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Austria: the referendum as an instrument of internationalisation

Chapter

Abstract

Austria is very much a representative democracy, although the constitution does contain some elements of direct democracy. These consist of provisions for referendums, popular petitions (a literal translation from the German term Volksbegehren would be “popular initiatives”, but they are more appropriately called petitions since they are submitted to parliament and not to the electorate), and the direct election of the president. However, these features are not really among the essential principles on which the Austrian constitution is based. Of greater significance are the first (Nationalrat) and second (Bundesrat) chambers of the Austrian parliament, which are responsible for federal legislation. In practice, the Nationalrat is the decisive arena, since the Bundesrat, although it may object to any legislation approved by the Nationalrat, has only delaying powers at its disposal. Furthermore, the cabinet and its individual members are answerable only to the first chamber of parliament.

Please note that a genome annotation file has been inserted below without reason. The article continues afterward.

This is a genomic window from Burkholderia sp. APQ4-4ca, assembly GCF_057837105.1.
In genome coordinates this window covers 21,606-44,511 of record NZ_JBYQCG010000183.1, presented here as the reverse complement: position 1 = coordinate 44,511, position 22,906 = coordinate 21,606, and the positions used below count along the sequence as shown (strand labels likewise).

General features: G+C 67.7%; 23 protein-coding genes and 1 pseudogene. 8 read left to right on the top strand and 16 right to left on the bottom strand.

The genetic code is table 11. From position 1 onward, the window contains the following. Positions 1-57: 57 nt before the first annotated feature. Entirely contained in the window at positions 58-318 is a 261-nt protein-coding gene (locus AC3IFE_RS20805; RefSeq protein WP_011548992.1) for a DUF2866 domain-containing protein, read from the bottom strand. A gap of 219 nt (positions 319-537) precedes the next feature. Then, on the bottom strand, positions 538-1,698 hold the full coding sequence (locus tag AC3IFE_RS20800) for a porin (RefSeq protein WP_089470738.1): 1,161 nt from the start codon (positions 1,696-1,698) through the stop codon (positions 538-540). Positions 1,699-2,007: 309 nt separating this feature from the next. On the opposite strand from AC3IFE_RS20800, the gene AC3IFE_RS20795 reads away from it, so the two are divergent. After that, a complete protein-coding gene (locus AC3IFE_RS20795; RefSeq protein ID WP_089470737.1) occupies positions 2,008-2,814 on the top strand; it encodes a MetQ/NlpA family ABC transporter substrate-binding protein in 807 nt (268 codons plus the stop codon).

Keywords

Vote Behaviour Grand Coalition Party System Direct Democracy Representative Democracy 
These keywords were added by machine and not by the authors. This process is experimental and the keywords may be updated as the learning algorithm improves.

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© Palgrave Macmillan, a division of Macmillan Publishers Limited 1996

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